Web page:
Super Mario Bros meets Pong - there's no better way to describe the unique, unusual, and unbelievably fun gameplay of Squareball. Inspired by these classics, this unassuming title requisitions the platform play of the former and minimalist arcade style of the latter for something totally fresh.

The result is a game that dishes out a square meal of gaming goodness: nostalgic graphics, cool music, challenging gameplay, and great value.

In Squareball, you control the level, not the ball. Sliding a finger across the screen moves the stage left or right, letting you control the surfaces on which your rigid ball bounces.

The similarity to Pong is obvious, though your goal differs from Atari's seminal hit. Instead of trying to keep the ball in play for as long as possible, your objective lies in breaking special green blocks scattered throughout each level.

As in a platformer, reaching these blocks requires you to overcome an array of obstacles. Gaps in the walls and instant-kill red blocks have to be circumvented by sliding the stage left or right. Varying the speed at which you move your finger enables you to maneouvre the ball through huge gaps or precisely through tight, dangerous corridors.

Additional pressure is applied via a time limit. Parallel to a chartreuse gauge showing the number of green blocks within the level runs a salmon-coloured timer along the top edge of the screen. As you make your way through a level, the pink gauge slowly diminishes.

Thankfully, time limits never unfairly threaten your performance. In fact, you're unlikely to notice it in playing the first dozen levels. Rather than causing unnecessary anxiety, slapping levels with a time limit is a measure intended to counterbalance other elements within the game.

A time limit discourages overuse of yellow quicksand blocks that slow your ball down, which obviously make it easier to navigate through difficult passages.

Such careful, thorough balancing makes Squareball an exquisite challenge. This is a tough game, but without any frustration. There's a tinge of trial and error, but it never crosses the line into tedium. Each time you tackle a level and die, you're motivated to try again confident that you can make it past the furthest point of your last run.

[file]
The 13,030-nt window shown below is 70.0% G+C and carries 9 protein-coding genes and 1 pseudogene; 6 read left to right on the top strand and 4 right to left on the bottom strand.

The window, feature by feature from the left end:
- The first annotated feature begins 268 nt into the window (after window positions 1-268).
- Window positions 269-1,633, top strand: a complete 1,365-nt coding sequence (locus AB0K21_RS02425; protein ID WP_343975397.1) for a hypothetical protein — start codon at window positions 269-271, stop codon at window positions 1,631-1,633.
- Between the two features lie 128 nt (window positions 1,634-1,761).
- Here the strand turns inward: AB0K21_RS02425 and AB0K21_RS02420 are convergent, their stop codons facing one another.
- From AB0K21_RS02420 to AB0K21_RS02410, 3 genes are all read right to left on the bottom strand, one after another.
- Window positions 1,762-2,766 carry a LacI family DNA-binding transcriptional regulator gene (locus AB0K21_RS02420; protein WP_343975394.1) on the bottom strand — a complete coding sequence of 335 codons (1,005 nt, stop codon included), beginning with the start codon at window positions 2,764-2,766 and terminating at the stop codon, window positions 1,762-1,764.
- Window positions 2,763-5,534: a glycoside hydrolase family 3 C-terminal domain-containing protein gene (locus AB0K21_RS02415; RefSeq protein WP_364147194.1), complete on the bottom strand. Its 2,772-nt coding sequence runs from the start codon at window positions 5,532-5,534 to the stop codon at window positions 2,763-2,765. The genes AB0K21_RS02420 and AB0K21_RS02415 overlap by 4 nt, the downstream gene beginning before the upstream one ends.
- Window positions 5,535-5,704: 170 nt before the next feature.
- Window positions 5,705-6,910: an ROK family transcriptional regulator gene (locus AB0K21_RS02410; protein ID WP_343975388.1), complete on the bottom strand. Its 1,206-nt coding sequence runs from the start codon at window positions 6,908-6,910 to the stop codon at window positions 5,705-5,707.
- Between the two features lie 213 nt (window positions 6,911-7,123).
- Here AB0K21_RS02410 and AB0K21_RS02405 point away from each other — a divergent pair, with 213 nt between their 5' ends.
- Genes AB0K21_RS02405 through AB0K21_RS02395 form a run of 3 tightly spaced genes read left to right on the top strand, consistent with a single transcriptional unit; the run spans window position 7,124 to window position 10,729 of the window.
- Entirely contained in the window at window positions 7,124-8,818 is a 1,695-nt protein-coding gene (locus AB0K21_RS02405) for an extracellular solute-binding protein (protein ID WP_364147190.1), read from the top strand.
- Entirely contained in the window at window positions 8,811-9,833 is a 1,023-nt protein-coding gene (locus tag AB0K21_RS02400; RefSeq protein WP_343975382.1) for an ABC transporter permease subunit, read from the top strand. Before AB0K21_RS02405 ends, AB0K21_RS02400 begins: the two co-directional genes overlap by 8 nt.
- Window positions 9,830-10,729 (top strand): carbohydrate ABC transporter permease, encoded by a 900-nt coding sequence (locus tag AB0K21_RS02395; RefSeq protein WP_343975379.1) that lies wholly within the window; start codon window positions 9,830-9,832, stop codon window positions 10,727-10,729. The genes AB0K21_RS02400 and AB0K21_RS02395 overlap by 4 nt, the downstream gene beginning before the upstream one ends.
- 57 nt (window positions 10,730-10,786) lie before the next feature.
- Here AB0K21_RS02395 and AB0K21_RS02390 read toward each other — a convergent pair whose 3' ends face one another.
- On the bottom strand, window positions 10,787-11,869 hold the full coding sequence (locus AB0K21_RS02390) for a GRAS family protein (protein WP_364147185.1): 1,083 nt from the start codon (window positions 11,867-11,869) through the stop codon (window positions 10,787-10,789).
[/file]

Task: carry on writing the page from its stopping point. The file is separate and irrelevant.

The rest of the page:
The game expertly inclines the level of difficulty so that you're always equipped with the skills necessary to make it through a stage, nonetheless challenged along the way. It's unlikely that you can complete a stage in your first attempt, but when you finally nail it the sense of accomplishment is wholly satisfying.

Improvements to the checkpoint system would be welcome, though. Each level features a single checkpoint at its midpoint from which you restart if you should die. On the more difficult stages, adding an extra checkpoint or two would prevent unnecessary replay through previously completed challenges.

That Squareball matches the brilliance of its gameplay with equally superb presentation comes as no surprise. The game fully embraces its arcade roots with minimalist graphics and bit-byte musical tones. This isn't stark audio-visual design, however, as the graphics feature subtle touches such as the shifting perspective of the blocks that create a psuedo-3D look.

All of this is gravy when you consider the core reason for playing Squareball: it's pure, simple fun.